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France Gives Google the Guillotine

The French Ministry of the Armed Forces last month said that they will no longer use Google’s search engine as default, but instead use a French search engine called Qwant as it doesn’t exploit user data. This is a new initiative by the French government to bolster digital sovereignty in the country...

The French Ministry of the Armed Forces last month said that they will no longer use Google’s search engine as default, but instead use a French search engine called Qwant as it doesn’t exploit user data. This is a new initiative by the French government to bolster digital sovereignty in the country.


In 2013, American whistleblower Edward Snowden revealed that the NSA was spying on foreign leaders and had the capability to access data stocked on private companies’ clouds. These foreign leaders included the last three French presidents, François Hollande, Jacques Chirac, and Nicolas Sarkozy. A Senate reported that same year France and the European Union were becoming “digital colonies”, a term that since then has been used by French government officials and analysts to alert about the threat posed by the US and China, on issues of economic, political and technological sovereignty.

Technological or “digital sovereignty” is a country’s push to regain control over their own and their citizens’ data. Militarily, it includes the ability for a state to develop cybersecurity offensive and defensive capabilities without relying on foreign-made technology; on the economic side, it encompasses issues spanning from taxation and subsidies of technological powerhouses to the creation of homegrown startups.

Recent scandals, including the Cambridge Analytica-Facebook imbroglio, further shook French public opinion and made politicians realise that digital sovereignty was a significant political issue.

Qwant is a French company that was founded by security specialist Éric Leandri, investor Jean Manuel Rozan and search-engine expert Patrick Constant in 2011. It launched its eponymous web search engine in July 2013. It claims not to employ user tracking, and it doesn't personalize search results in order to avoid trapping users in a filter bubble. The website processes well over 10 million search requests per day and over 50 million individual users a month worldwide.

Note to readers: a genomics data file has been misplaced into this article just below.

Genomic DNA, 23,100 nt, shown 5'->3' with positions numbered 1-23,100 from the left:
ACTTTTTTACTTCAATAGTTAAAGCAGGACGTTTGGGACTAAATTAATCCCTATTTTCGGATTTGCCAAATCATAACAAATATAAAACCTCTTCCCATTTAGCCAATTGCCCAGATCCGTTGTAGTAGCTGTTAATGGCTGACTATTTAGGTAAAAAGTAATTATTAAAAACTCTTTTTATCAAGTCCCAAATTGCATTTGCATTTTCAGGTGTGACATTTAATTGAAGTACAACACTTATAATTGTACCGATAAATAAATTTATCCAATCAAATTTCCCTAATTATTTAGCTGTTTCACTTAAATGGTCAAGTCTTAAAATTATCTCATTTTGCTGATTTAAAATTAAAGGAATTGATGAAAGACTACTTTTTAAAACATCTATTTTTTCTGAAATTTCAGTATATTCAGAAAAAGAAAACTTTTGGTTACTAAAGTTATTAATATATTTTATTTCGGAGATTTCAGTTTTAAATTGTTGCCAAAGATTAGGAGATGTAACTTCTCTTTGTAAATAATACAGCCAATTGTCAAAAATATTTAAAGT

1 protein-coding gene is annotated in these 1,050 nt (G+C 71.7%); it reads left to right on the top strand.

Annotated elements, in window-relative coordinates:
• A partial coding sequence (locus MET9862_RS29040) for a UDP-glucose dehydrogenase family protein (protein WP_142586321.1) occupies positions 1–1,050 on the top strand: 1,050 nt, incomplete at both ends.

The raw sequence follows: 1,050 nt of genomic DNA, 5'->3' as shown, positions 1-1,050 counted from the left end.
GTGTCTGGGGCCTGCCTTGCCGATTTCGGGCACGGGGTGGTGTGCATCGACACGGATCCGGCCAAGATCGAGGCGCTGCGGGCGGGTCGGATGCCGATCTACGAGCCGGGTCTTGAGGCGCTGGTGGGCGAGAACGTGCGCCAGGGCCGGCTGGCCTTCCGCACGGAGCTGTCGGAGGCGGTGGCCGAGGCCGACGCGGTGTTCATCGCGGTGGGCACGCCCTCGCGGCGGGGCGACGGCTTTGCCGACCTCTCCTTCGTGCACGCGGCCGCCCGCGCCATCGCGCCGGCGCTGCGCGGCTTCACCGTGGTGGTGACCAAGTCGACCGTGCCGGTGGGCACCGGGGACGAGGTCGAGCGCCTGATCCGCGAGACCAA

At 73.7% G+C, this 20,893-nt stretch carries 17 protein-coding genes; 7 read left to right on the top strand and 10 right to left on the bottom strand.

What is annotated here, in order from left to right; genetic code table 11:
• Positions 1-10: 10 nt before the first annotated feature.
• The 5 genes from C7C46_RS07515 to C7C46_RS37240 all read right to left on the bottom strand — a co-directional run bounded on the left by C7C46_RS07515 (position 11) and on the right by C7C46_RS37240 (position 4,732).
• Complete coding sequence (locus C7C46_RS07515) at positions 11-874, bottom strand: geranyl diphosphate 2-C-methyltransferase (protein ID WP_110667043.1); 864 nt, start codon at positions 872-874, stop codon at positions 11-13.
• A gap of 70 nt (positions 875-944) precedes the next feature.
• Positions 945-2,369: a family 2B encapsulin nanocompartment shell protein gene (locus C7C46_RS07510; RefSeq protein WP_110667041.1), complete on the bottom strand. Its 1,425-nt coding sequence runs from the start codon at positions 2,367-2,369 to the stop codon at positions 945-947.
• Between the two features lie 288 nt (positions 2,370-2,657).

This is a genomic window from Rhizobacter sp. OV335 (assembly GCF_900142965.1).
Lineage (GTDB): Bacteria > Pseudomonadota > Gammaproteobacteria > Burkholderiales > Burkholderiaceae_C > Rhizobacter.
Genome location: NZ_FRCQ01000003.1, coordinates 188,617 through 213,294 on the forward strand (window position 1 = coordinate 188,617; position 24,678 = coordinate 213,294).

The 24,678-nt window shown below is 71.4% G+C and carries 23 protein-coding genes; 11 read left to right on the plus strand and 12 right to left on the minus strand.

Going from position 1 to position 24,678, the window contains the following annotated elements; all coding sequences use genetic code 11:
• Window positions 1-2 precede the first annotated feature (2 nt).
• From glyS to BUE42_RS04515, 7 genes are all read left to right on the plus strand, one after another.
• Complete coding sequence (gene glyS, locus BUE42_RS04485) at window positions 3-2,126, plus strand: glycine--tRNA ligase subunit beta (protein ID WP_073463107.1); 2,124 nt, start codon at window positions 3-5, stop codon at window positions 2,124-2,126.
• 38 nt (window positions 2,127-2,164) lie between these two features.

The French National Assembly and the French Army Ministry declared that their digital devices would use Qwant as their default search engines. Qwant is a French and German search engine that prides itself for not tracking its users.

French politicians have been taking an increasingly belligerent stance on technology. Just days before the Qwant decision, France’s secretary of state for digital affairs, Mounir Mahjoubi, had thundered against the United States’ Cloud Act, a new law that would allow the US to access data stocked on American companies’ clouds wherever they are located in the world. He said France was already preparing a response with other European states to “weigh in” on the issue.

French president Emmanuel Macron has been particularly vocal about reclaiming France’s independence from foreign technology companies, especially on matters of data protection, showing opposition to domineering American and Chinese companies and their government’s policies on digital issues. Most recently, at the Internet Governance Forum, Macron called for stronger rules to preserve citizens’ privacy, safety, and access to the internet.

“If we don’t regulate the internet, the risk is to upset the fundamentals of democracy,” said Macron on 12 November. “If we don’t regulate [companies’] relations to data, the rights our citizens have on their own data, their access and sharing, what is the point of democratically elected government?”

To fight the battle over its digital sovereignty, France has turned to regulation. In 2008, to protect its own data and critical national infrastructures, France established a defensive agency, ANSSI, responsible for computer security. A few years after its creation, ANSSI’s work led to a cybersecurity law on “sensitive national actors”, which was implemented in 2013 and later served as a model for the 2016 European Network and Information Security (NIS) directive. With this law, France established stricter cybersecurity standards for firms and state agencies that are critical to the functioning of the country.

That has not always worked smoothly: in 2016, the DGSI, one of France’s intelligence agencies, was criticised for using software by American firm Palantir, famously a contractor of the NSA, to handle some of its data. Following that controversy, ANSSI started working with other ministries and French private firms to build an alternative software to Palantir, and develop alternative strategies for clouds, which are often hosted on servers outside of the European Union, to be able to keep data within the European Union and analyse them without fear they could be accessed by foreign companies or states. A French alternative to Palantir, ARTEMIS, has been in the works since 2017 and is expected to have the first version by the end of 2019.


Our assessment is that efforts to fortify the digital landscape of a nation are an essential aspect of national security in the present time. We believe that for France, focusing solely on French digital sovereignty falls short; coordination and cooperation of all European countries could lead to stronger and more efficient solutions, especially given the interdependence of the European Union’s member states.